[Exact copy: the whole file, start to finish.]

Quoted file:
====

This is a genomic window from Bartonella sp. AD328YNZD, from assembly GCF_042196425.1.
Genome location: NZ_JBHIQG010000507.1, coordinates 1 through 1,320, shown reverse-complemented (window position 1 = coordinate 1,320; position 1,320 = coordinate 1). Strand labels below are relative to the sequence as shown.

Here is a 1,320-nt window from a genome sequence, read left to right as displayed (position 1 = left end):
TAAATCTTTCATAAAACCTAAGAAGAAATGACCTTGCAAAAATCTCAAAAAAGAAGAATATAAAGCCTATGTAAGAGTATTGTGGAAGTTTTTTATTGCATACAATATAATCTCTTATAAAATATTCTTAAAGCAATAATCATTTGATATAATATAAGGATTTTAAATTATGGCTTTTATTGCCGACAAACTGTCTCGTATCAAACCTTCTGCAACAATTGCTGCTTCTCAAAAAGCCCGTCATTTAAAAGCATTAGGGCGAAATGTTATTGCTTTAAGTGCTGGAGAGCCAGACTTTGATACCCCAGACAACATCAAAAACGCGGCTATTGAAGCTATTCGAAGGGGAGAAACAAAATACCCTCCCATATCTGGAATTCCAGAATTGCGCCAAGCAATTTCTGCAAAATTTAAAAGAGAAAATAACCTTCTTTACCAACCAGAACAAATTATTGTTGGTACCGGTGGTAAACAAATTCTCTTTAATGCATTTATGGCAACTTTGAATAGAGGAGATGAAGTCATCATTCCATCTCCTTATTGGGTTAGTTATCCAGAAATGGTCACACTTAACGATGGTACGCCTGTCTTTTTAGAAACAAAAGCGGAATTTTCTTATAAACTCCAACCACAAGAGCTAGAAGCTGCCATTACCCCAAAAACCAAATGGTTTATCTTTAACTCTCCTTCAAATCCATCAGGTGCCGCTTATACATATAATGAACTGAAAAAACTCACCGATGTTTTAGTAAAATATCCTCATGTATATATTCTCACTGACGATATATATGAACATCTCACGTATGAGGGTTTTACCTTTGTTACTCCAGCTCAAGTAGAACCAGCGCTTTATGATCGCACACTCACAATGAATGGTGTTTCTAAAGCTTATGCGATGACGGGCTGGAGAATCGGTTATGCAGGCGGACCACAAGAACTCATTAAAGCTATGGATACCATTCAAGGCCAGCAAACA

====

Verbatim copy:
This is a genomic window from Bartonella sp. AD328YNZD, from assembly GCF_042196425.1.
Genome location: NZ_JBHIQG010000507.1, coordinates 1 through 1,320, shown reverse-complemented (window position 1 = coordinate 1,320; position 1,320 = coordinate 1). Strand labels below are relative to the sequence as shown.

Here is a 1,320-nt window from a genome sequence, read left to right as displayed (position 1 = left end):
TAAATCTTTCATAAAACCTAAGAAGAAATGACCTTGCAAAAATCTCAAAAAAGAAGAATATAAAGCCTATGTAAGAGTATTGTGGAAGTTTTTTATTGCATACAATATAATCTCTTATAAAATATTCTTAAAGCAATAATCATTTGATATAATATAAGGATTTTAAATTATGGCTTTTATTGCCGACAAACTGTCTCGTATCAAACCTTCTGCAACAATTGCTGCTTCTCAAAAAGCCCGTCATTTAAAAGCATTAGGGCGAAATGTTATTGCTTTAAGTGCTGGAGAGCCAGACTTTGATACCCCAGACAACATCAAAAACGCGGCTATTGAAGCTATTCGAAGGGGAGAAACAAAATACCCTCCCATATCTGGAATTCCAGAATTGCGCCAAGCAATTTCTGCAAAATTTAAAAGAGAAAATAACCTTCTTTACCAACCAGAACAAATTATTGTTGGTACCGGTGGTAAACAAATTCTCTTTAATGCATTTATGGCAACTTTGAATAGAGGAGATGAAGTCATCATTCCATCTCCTTATTGGGTTAGTTATCCAGAAATGGTCACACTTAACGATGGTACGCCTGTCTTTTTAGAAACAAAAGCGGAATTTTCTTATAAACTCCAACCACAAGAGCTAGAAGCTGCCATTACCCCAAAAACCAAATGGTTTATCTTTAACTCTCCTTCAAATCCATCAGGTGCCGCTTATACATATAATGAACTGAAAAAACTCACCGATGTTTTAGTAAAATATCCTCATGTATATATTCTCACTGACGATATATATGAACATCTCACGTATGAGGGTTTTACCTTTGTTACTCCAGCTCAAGTAGAACCAGCGCTTTATGATCGCACACTCACAATGAATGGTGTTTCTAAAGCTTATGCGATGACGGGCTGGAGAATCGGTTATGCAGGCGGACCACAAGAACTCATTAAAGCTATGGATACCATTCAAGGCCAGCAAACA